The Pires lab uses synthetic chemistry as a platform to construct cell wall analogs that metabolically label live bacteria and mimic key aspects of cell wall architecture. Through this work, the interrogation of cell wall remodeling and processing in pathogenic bacteria will guide the design of next-generation antibiotics that circumvent resistance mechanisms. Moreover, we are working to establish the fundamental framework of a non-traditional antibiotic therapy based on the specific recruitment of components of the immune cells to target the destruction of pathogenic bacteria.
Design and Application of Chemical Biology Tools for Studying Cellular Communication
Chemical Biology; Fluorescence and Bioluminescence Imaging; Protein Engineering
Our lab develops methods based on microfluidic culture systems, bioanalytical techniques, and spatially resolved simulations to quantify the spatiotemporal dynamics of the inflammatory cascade and develop targeted therapies. This work is part of a broad interest in the dynamics of complex biological systems. Specifically, we study the kinetics of immunity and inflammation, and we develop chemically targeted methods to control these processes in the context of vaccination, autoimmunity, and chronic inflammatory disease.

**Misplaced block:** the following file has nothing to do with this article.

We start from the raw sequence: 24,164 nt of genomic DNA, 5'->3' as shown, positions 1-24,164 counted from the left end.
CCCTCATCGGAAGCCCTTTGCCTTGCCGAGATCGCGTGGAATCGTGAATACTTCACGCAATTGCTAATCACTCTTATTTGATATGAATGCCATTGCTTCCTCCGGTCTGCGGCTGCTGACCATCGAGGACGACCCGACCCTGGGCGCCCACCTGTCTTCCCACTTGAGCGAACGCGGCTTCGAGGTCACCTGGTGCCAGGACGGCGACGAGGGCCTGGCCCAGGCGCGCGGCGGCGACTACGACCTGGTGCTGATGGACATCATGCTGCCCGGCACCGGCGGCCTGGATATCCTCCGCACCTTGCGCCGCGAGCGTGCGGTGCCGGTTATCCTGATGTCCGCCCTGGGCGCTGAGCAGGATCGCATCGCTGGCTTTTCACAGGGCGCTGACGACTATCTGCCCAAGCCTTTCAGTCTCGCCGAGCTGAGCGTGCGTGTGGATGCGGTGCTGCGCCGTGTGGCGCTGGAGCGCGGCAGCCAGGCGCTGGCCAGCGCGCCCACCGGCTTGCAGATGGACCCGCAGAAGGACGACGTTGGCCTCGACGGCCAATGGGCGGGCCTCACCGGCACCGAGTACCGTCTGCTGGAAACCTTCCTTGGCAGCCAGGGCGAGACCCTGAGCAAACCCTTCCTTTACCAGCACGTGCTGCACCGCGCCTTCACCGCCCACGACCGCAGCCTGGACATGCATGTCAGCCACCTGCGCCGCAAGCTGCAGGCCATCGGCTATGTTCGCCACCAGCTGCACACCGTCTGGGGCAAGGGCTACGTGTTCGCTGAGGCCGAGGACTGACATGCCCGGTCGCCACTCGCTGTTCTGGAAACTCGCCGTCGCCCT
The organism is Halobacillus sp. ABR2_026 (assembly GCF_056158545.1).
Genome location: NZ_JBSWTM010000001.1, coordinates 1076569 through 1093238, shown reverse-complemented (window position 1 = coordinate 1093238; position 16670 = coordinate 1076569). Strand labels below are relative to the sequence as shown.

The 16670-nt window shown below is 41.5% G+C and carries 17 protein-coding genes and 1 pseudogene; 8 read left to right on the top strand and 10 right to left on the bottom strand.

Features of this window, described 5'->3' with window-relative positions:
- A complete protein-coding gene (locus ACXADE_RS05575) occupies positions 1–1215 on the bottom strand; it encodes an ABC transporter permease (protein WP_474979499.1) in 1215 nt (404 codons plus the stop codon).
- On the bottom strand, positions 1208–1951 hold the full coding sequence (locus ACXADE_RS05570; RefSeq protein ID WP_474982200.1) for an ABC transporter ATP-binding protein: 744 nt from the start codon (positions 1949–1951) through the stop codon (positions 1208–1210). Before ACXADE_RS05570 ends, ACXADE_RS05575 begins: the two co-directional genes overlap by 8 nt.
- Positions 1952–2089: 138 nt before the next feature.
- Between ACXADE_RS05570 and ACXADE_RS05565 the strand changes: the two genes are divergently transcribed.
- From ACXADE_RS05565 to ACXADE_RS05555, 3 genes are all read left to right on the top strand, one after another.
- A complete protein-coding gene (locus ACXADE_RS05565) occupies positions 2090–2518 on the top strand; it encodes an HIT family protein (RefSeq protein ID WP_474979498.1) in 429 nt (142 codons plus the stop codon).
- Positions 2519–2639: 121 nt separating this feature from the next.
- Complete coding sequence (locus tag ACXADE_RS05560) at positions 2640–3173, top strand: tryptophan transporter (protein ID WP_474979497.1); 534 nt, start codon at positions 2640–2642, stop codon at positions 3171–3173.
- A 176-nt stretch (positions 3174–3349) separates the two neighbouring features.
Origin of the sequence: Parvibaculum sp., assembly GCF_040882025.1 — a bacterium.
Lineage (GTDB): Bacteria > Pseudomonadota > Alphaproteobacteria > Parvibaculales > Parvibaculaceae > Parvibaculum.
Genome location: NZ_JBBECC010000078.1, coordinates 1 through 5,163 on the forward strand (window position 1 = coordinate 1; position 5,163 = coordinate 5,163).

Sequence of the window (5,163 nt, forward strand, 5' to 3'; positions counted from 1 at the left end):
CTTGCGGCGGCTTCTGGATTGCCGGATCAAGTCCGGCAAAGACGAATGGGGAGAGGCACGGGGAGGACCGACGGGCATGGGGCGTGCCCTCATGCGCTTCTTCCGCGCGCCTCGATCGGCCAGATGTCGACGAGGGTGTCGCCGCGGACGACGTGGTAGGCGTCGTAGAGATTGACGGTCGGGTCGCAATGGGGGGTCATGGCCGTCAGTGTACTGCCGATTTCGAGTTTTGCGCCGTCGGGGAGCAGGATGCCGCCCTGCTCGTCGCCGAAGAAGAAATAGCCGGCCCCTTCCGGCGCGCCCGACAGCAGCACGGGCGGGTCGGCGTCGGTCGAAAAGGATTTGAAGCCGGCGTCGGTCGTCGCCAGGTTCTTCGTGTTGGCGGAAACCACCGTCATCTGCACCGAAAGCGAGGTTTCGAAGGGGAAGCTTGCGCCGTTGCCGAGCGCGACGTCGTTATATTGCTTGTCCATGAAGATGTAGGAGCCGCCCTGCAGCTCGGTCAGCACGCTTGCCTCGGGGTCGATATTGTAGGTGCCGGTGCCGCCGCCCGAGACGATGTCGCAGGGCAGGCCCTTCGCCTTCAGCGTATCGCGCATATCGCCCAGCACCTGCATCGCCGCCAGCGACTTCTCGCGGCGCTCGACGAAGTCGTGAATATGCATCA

Bioorganic and Synthetic Organic Chemistry
The pharmacological mechanism of action of small molecules and on the fundamental biological role of protein tyrosine phosphatases in disease.
Polyethylene Terephthalate Microdevices